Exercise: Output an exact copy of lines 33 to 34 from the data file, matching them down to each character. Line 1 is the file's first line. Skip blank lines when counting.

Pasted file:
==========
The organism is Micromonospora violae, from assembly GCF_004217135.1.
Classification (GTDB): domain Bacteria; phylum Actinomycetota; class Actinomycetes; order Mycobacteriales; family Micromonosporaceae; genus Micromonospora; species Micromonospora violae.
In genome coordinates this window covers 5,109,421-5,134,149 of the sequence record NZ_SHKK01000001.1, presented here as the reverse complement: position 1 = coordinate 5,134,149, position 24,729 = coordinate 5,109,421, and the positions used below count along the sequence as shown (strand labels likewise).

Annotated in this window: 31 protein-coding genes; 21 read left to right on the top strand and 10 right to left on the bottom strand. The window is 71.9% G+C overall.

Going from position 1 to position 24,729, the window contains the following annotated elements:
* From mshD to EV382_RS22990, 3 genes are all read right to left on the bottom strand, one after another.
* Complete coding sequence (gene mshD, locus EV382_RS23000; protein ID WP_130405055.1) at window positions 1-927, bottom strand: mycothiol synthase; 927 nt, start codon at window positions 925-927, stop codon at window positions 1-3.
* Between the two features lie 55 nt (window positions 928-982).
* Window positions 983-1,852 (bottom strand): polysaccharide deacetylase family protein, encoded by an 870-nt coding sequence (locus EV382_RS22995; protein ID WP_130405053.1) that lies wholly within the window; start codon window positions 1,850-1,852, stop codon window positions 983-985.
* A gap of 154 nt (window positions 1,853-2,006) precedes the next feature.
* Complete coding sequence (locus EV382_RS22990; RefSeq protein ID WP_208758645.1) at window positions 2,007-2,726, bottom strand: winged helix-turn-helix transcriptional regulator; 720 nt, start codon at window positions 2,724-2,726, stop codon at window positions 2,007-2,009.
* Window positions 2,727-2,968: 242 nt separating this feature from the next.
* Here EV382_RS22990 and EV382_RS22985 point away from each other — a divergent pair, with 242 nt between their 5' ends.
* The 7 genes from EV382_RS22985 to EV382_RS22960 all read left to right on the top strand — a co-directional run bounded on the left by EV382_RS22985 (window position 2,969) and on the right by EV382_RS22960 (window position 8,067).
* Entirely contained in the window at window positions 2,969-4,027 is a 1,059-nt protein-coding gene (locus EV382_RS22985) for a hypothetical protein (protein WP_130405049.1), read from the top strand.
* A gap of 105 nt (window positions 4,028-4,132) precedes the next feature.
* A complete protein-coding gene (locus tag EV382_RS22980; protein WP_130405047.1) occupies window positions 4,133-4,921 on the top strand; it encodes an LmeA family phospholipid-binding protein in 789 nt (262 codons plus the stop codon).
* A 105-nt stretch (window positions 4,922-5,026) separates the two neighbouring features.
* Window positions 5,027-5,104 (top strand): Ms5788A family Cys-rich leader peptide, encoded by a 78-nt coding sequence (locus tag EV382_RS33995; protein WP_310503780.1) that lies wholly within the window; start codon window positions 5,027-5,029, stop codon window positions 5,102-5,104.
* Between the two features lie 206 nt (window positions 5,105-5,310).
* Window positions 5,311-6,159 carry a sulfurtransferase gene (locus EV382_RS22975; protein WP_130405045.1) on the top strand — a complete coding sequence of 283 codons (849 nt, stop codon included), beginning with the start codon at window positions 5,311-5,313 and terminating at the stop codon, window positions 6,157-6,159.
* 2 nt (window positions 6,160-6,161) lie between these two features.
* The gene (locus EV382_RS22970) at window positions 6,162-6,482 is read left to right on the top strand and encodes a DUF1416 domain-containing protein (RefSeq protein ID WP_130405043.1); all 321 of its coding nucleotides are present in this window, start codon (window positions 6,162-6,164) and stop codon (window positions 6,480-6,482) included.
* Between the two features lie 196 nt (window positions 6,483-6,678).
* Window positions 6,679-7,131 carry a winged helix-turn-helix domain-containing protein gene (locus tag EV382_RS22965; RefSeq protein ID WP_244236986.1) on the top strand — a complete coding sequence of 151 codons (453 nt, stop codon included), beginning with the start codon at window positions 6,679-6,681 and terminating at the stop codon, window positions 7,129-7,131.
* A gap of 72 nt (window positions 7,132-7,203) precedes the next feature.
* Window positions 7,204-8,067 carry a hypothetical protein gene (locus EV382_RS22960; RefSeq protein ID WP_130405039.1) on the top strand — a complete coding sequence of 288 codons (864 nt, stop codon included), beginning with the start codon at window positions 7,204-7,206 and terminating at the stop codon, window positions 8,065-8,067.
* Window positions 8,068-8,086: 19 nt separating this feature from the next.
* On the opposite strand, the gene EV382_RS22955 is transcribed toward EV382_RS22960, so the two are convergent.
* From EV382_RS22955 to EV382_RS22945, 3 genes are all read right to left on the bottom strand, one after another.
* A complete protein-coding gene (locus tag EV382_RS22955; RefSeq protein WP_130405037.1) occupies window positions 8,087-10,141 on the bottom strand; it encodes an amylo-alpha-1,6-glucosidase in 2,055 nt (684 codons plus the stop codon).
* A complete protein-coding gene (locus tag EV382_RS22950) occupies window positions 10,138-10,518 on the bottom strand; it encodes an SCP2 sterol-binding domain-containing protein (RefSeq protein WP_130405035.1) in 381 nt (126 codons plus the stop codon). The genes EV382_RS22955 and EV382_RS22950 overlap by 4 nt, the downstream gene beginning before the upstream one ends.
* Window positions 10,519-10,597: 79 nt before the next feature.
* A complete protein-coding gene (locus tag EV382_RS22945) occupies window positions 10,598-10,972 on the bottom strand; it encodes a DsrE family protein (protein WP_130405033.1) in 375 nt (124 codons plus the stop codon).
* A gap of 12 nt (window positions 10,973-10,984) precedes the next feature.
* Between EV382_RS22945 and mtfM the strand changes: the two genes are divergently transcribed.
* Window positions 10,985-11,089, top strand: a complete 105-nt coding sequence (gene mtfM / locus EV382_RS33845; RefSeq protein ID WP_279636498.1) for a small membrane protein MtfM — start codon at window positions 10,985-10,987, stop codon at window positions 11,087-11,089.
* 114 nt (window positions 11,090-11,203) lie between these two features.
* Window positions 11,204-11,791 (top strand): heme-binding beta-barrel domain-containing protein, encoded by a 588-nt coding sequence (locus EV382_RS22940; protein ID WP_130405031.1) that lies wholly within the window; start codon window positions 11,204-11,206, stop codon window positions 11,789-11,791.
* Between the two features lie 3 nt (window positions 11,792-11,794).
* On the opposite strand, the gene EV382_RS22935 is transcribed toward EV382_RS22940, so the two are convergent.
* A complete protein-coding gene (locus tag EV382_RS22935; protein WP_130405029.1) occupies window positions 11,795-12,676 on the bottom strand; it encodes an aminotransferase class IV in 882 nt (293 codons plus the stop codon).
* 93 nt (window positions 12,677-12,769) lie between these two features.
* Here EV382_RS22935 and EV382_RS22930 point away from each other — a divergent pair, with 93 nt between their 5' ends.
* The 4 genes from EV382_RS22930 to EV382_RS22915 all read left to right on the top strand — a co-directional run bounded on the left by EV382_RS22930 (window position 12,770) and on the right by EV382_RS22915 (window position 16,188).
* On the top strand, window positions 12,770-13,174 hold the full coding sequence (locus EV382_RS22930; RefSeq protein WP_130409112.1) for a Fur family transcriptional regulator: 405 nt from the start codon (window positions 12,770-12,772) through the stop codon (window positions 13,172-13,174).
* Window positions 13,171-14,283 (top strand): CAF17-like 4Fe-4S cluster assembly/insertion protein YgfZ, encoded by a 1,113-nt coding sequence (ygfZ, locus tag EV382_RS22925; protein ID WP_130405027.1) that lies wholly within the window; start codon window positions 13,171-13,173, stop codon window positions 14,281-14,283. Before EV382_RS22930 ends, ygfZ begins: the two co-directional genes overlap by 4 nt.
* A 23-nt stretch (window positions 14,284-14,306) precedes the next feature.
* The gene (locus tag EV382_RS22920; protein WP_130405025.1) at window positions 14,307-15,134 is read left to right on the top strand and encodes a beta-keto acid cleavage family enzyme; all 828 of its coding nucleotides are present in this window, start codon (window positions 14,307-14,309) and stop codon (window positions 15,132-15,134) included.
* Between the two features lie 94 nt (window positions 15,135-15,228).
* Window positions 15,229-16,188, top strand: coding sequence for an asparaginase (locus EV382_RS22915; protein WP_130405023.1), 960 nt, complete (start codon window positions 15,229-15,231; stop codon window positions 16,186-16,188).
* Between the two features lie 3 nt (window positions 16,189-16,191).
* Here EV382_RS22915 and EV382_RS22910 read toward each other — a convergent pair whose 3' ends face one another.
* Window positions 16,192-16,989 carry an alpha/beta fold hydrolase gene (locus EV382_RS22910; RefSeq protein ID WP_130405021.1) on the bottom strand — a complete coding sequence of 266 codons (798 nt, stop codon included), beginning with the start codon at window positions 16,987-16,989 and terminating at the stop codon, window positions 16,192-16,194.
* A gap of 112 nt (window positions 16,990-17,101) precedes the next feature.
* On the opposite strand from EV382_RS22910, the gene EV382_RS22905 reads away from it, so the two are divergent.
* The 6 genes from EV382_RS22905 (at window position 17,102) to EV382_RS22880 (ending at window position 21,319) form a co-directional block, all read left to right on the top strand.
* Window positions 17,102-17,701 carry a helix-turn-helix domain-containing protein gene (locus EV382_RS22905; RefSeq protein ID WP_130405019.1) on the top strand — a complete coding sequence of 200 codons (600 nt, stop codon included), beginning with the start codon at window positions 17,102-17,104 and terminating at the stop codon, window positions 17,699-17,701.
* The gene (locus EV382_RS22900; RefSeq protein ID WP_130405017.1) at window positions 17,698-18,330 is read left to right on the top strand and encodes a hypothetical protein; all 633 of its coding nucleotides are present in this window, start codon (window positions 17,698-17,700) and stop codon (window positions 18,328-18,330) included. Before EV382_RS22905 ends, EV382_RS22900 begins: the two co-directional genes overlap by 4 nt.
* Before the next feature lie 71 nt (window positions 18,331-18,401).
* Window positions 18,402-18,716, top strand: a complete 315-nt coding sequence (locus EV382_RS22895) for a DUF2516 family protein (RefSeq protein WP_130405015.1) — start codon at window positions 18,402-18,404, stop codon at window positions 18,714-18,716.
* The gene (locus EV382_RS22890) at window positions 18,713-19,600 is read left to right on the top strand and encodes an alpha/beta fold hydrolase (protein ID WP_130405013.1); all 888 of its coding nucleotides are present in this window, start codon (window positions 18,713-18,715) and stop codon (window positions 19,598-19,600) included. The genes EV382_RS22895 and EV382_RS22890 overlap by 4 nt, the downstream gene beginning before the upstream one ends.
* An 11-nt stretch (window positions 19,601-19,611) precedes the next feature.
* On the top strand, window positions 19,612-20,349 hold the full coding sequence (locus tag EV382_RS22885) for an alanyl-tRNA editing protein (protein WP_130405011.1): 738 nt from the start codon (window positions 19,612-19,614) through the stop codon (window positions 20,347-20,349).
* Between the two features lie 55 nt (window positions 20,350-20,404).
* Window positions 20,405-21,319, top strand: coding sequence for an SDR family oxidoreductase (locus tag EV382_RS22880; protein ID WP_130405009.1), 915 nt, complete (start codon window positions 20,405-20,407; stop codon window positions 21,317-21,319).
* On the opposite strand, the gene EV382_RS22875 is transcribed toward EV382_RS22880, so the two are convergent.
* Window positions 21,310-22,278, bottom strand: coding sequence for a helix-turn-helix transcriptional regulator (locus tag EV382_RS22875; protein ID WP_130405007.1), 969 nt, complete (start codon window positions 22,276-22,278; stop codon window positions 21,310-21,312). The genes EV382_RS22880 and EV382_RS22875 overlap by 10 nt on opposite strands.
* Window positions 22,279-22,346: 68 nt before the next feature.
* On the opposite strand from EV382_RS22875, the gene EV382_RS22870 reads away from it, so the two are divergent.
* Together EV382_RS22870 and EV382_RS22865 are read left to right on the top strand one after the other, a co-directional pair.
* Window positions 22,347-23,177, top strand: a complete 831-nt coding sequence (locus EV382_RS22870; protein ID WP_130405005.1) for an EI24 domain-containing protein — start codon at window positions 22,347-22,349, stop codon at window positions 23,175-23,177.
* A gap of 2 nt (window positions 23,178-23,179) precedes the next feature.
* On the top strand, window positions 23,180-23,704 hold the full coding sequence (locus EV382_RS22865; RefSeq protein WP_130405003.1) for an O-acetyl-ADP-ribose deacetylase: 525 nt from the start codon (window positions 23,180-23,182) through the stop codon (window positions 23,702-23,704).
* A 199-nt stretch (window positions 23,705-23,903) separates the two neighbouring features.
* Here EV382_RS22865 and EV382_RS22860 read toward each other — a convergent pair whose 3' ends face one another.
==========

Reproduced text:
* Window positions 10,519-10,597: 79 nt before the next feature.
* A complete protein-coding gene (locus tag EV382_RS22945) occupies window positions 10,598-10,972 on the bottom strand; it encodes a DsrE family protein (protein WP_130405033.1) in 375 nt (124 codons plus the stop codon).